The thing is that the BNP are not a meaningful threat to New Labour, just ordinary people. They hold, what, 44 local council seats now out of 22,000 and they haven’t a hope of getting a single MP. It is, in fact, useful to New Labour to have them there, to further the existence of the “immigration debate”. The BNP shout about immigrants coming over here and taking our houses and our jobs and our women and so on, and people shout back at them, and various BNP-Lite groups and papers say “obviously we’re not racist but they do have a point” and it all goes round and round without the central question ever having to be addressed: why does anyone believe the BNP and others’ bullshit in the first place? Urban myths about how asylum seekers come over here and take all the houses and get loads of free cash are obviously going to propagate a lot more easily in an environment where people don’t have houses and cash, and look, all these people are saying it’s a worthwhile thing to discuss, must be something in it.
The anti-immigration lobby in general is an ever-so-slight annoyance to NL, as if it gets too much support they can lose votes due to not appearing to crack down on immigration enough, but its utility is much greater. As long as the “immigration debate” is given credence people will argue about it, meaning that NL and others never have to account for their role in the perpetual social and economic problems in this country. It keeps what’s left of the left wing of NL quiet for a bit because they’re likely to be outraged at crypto-racism etc, and there’s the added benefit that the more that immigrants are demonised, the less likely they are to be able to demand benefits, unionise etc. Lots of nice cheap workers!
And what are the “parties of the workers” doing? Slagging off RESPECT and abandoning any internationalism they might have had. Shower of bastards.
Yeah, I know it’s a month old, but I’ve only just got round to reading the Euston Manifesto. I seem to recall thinking “yeah, let me queue up to read wet liberal pundits justifying themselves and doing their damndest to make themselves look non-threatening to the powers that be, that sounds like a terrific way to pass five minutes”. However, it was linked to from a blog piece I was reading this morning (“Can There Be a Decent Left that SHUTS UP for a Minute, Ever?“) and I succumbed. It’s pretty short at least.
If anyone else who’s not read it would like a summary, it seems to have three main themes, in no particular order:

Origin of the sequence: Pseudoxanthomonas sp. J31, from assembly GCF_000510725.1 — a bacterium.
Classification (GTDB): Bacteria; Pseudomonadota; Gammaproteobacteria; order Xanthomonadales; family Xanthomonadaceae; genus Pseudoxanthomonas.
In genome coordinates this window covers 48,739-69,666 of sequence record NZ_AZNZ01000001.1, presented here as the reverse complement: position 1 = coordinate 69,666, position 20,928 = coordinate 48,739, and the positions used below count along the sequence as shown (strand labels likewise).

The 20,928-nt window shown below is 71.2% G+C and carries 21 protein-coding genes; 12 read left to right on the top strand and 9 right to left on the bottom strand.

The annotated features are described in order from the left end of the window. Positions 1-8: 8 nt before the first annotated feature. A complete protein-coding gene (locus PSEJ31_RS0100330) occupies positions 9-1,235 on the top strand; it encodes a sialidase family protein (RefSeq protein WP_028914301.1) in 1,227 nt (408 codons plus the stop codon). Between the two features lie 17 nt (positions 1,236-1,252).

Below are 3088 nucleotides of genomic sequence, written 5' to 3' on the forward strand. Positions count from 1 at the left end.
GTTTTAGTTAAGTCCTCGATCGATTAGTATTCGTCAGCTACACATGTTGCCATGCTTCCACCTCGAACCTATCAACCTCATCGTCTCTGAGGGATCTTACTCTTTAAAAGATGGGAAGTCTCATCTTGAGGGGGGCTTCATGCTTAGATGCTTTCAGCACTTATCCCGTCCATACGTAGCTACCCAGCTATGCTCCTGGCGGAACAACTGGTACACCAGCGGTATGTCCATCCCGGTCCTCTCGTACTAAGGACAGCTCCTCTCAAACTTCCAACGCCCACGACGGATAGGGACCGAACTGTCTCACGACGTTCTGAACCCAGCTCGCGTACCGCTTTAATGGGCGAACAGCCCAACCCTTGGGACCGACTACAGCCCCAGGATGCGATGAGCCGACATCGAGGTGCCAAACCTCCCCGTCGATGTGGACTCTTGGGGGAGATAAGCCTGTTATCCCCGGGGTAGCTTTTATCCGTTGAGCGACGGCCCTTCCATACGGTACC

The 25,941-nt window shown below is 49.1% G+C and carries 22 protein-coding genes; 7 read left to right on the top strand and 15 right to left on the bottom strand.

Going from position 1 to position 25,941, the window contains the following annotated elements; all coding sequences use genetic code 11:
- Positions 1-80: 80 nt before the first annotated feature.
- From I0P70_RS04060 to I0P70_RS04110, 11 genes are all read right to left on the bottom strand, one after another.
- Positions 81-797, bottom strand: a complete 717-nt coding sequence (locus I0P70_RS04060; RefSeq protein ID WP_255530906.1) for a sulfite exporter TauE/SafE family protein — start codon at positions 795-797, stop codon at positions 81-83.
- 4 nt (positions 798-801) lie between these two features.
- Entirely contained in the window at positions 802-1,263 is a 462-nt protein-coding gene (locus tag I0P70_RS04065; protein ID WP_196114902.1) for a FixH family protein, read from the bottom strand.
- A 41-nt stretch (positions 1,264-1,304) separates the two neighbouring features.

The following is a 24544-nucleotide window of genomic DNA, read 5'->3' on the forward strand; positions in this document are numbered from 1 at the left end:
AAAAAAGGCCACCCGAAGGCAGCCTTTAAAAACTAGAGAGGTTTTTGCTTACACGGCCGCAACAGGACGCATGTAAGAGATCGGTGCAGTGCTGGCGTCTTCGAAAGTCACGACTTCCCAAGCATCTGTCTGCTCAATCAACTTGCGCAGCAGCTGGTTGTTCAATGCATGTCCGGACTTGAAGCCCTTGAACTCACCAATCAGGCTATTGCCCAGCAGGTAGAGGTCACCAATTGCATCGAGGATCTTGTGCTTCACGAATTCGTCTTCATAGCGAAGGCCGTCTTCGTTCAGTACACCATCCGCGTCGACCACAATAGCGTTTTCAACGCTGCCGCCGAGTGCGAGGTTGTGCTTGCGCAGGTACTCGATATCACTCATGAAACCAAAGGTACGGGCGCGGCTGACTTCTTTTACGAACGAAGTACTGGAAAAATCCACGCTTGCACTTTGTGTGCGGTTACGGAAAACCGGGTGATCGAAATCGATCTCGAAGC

Unthreatening stuff that pretty much everybody agrees on, or at least agrees to say they promote, whatever their actual policies (“For Democracy”, “Equality”);
Slagging off other lefties. Okay, “other” is pushing it a bit here;
Reassuring the establishment that they agree with them on all the things that matter.
You can do #3 by picking up on all of the straw men that have been used by governments and government supporters against anyone who disagrees, and saying “no no, we don’t do that, not like some people”, which neatly satisfies #2 as well, putting the boot in. Thus you have paragraphs titled, for instance, “Opposing anti-Americanism” (you leftists hate America!), “United against terror” (you leftists are soft on terrr!), “A critical openness” (what about Stalin, eh? eh?) and “No apology for tyranny” (dirty Saddam-lovers!)
The “putting the boot in” part is undertaken with such enthusiasm that you can tell that, whatever they support now, the authors have almost certainly come from a leftie background, where that’s a favourite pastime. Even in a paragraph about human rights, which you’d think would come under #1, they put the boot in (italics mine):
3) Human rights for all.
We hold the fundamental human rights codified in the Universal Declaration to be precisely universal, and binding on all states and political movements, indeed on everyone. Violations of these rights are equally to be condemned whoever is responsible for them and regardless of cultural context. We reject the double standards with which much self-proclaimed progressive opinion now operates, finding lesser (though all too real) violations of human rights which are closer to home, or are the responsibility of certain disfavoured governments, more deplorable than other violations that are flagrantly worse. We reject, also, the cultural relativist view according to which these basic human rights are not appropriate for certain nations or peoples.
Let’s slip that in, completely unprompted, and have a pop at the People’s Front of Judea!
The way to respond to straw man attacks is not to react to them as if they were real accusations and vocally deny that you ever believed such a thing – that just puts you on the defensive, allows the attacker to control the debate and provides the impression that there was ever a case to answer.
16) Against baby-eating
We affirm as a central point that eating babies is unacceptable under all circumstances, and support the universal adoption of the Child Consumption Declaration. Unlike some so-called “progressives” on the left, we do not engage in apologia for regimes supporting baby-eating, and do not believe that the babies of certain nations are tastier than others and thus should be eaten more often.
This can’t honestly be unknown to the authors. I have to conclude that there’s no actual intent to oppose anything in the first place, just to reassure the establishment that just because they say things about unions, doesn’t mean that they’ll give anyone any real bother, they’re not like those troublemaking lefties. An exercise about kissing certain arses and kicking other ones, with barely any political content at all. A declaration of agreement with whatever you happen to come up with next.
I don’t recall feeling the need for a movement that defines itself by other people’s stereotypes and a desire to not challenge the political status quo, but if I ever do I’ll know where to look.